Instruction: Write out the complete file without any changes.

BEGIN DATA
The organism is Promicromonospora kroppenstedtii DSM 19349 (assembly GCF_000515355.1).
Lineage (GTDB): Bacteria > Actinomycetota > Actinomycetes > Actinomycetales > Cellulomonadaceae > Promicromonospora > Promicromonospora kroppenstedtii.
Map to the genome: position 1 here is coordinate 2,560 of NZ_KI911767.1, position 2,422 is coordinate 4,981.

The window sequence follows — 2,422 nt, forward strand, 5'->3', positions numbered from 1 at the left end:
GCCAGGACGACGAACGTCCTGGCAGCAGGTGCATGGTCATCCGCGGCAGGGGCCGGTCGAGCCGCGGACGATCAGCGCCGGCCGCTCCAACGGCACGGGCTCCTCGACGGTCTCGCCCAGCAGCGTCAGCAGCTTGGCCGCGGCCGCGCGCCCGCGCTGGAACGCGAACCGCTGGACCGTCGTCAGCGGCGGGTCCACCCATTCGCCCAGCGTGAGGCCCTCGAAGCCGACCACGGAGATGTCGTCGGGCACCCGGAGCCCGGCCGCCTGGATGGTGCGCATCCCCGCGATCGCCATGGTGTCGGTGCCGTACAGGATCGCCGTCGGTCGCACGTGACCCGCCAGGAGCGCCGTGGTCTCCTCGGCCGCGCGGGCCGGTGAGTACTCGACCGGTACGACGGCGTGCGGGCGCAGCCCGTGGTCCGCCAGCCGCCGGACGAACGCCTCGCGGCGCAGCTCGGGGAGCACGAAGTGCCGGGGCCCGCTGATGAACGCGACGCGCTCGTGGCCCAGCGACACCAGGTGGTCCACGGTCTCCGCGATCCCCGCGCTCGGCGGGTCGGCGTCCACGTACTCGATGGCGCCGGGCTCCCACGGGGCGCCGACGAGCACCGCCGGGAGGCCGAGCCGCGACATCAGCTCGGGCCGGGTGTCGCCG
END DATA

The organism is Promicromonospora kroppenstedtii DSM 19349 (assembly GCF_000515355.1).
Lineage (GTDB): Bacteria > Actinomycetota > Actinomycetes > Actinomycetales > Cellulomonadaceae > Promicromonospora > Promicromonospora kroppenstedtii.
Map to the genome: position 1 here is coordinate 2,560 of NZ_KI911767.1, position 2,422 is coordinate 4,981.

The window sequence follows — 2,422 nt, forward strand, 5'->3', positions numbered from 1 at the left end:
GCCAGGACGACGAACGTCCTGGCAGCAGGTGCATGGTCATCCGCGGCAGGGGCCGGTCGAGCCGCGGACGATCAGCGCCGGCCGCTCCAACGGCACGGGCTCCTCGACGGTCTCGCCCAGCAGCGTCAGCAGCTTGGCCGCGGCCGCGCGCCCGCGCTGGAACGCGAACCGCTGGACCGTCGTCAGCGGCGGGTCCACCCATTCGCCCAGCGTGAGGCCCTCGAAGCCGACCACGGAGATGTCGTCGGGCACCCGGAGCCCGGCCGCCTGGATGGTGCGCATCCCCGCGATCGCCATGGTGTCGGTGCCGTACAGGATCGCCGTCGGTCGCACGTGACCCGCCAGGAGCGCCGTGGTCTCCTCGGCCGCGCGGGCCGGTGAGTACTCGACCGGTACGACGGCGTGCGGGCGCAGCCCGTGGTCCGCCAGCCGCCGGACGAACGCCTCGCGGCGCAGCTCGGGGAGCACGAAGTGCCGGGGCCCGCTGATGAACGCGACGCGCTCGTGGCCCAGCGACACCAGGTGGTCCACGGTCTCCGCGATCCCCGCGCTCGGCGGGTCGGCGTCCACGTACTCGATGGCGCCGGGCTCCCACGGGGCGCCGACGAGCACCGCCGGGAGGCCGAGCCGCGACATCAGCTCGGGCCGGGTGTCGCCG